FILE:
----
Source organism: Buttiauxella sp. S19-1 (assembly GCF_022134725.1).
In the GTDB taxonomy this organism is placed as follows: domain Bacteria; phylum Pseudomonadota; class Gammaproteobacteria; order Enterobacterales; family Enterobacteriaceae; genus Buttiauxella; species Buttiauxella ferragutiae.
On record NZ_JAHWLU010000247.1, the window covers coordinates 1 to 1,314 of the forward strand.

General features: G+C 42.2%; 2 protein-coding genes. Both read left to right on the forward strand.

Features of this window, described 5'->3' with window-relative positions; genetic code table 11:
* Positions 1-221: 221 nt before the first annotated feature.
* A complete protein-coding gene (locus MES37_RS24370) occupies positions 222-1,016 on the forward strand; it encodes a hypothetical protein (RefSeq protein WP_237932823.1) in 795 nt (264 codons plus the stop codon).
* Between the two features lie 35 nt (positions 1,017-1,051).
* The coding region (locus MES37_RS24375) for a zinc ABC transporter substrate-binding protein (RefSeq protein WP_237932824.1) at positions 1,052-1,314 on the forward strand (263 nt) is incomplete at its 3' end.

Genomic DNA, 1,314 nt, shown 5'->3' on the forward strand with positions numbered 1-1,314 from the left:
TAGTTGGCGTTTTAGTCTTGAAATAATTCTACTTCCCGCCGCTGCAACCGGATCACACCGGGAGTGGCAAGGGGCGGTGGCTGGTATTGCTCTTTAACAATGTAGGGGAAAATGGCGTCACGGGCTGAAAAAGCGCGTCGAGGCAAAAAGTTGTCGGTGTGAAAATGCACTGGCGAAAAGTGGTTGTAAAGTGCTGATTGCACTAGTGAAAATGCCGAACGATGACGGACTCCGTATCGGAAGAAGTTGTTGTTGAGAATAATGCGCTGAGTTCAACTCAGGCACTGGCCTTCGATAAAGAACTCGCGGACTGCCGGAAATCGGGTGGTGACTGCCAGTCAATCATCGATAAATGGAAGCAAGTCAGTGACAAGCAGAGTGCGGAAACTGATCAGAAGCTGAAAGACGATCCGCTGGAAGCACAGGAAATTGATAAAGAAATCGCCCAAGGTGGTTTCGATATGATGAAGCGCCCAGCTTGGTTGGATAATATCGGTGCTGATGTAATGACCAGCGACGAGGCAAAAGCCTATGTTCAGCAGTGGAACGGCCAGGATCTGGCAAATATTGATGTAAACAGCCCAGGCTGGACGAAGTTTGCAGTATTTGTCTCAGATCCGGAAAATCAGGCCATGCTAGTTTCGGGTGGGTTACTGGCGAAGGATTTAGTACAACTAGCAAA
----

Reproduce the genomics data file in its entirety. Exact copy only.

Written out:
Source organism: Buttiauxella sp. S19-1 (assembly GCF_022134725.1).
In the GTDB taxonomy this organism is placed as follows: domain Bacteria; phylum Pseudomonadota; class Gammaproteobacteria; order Enterobacterales; family Enterobacteriaceae; genus Buttiauxella; species Buttiauxella ferragutiae.
On record NZ_JAHWLU010000247.1, the window covers coordinates 1 to 1,314 of the forward strand.

General features: G+C 42.2%; 2 protein-coding genes. Both read left to right on the forward strand.

Features of this window, described 5'->3' with window-relative positions; genetic code table 11:
* Positions 1-221: 221 nt before the first annotated feature.
* A complete protein-coding gene (locus MES37_RS24370) occupies positions 222-1,016 on the forward strand; it encodes a hypothetical protein (RefSeq protein WP_237932823.1) in 795 nt (264 codons plus the stop codon).
* Between the two features lie 35 nt (positions 1,017-1,051).
* The coding region (locus MES37_RS24375) for a zinc ABC transporter substrate-binding protein (RefSeq protein WP_237932824.1) at positions 1,052-1,314 on the forward strand (263 nt) is incomplete at its 3' end.

Genomic DNA, 1,314 nt, shown 5'->3' on the forward strand with positions numbered 1-1,314 from the left:
TAGTTGGCGTTTTAGTCTTGAAATAATTCTACTTCCCGCCGCTGCAACCGGATCACACCGGGAGTGGCAAGGGGCGGTGGCTGGTATTGCTCTTTAACAATGTAGGGGAAAATGGCGTCACGGGCTGAAAAAGCGCGTCGAGGCAAAAAGTTGTCGGTGTGAAAATGCACTGGCGAAAAGTGGTTGTAAAGTGCTGATTGCACTAGTGAAAATGCCGAACGATGACGGACTCCGTATCGGAAGAAGTTGTTGTTGAGAATAATGCGCTGAGTTCAACTCAGGCACTGGCCTTCGATAAAGAACTCGCGGACTGCCGGAAATCGGGTGGTGACTGCCAGTCAATCATCGATAAATGGAAGCAAGTCAGTGACAAGCAGAGTGCGGAAACTGATCAGAAGCTGAAAGACGATCCGCTGGAAGCACAGGAAATTGATAAAGAAATCGCCCAAGGTGGTTTCGATATGATGAAGCGCCCAGCTTGGTTGGATAATATCGGTGCTGATGTAATGACCAGCGACGAGGCAAAAGCCTATGTTCAGCAGTGGAACGGCCAGGATCTGGCAAATATTGATGTAAACAGCCCAGGCTGGACGAAGTTTGCAGTATTTGTCTCAGATCCGGAAAATCAGGCCATGCTAGTTTCGGGTGGGTTACTGGCGAAGGATTTAGTACAACTAGCAAA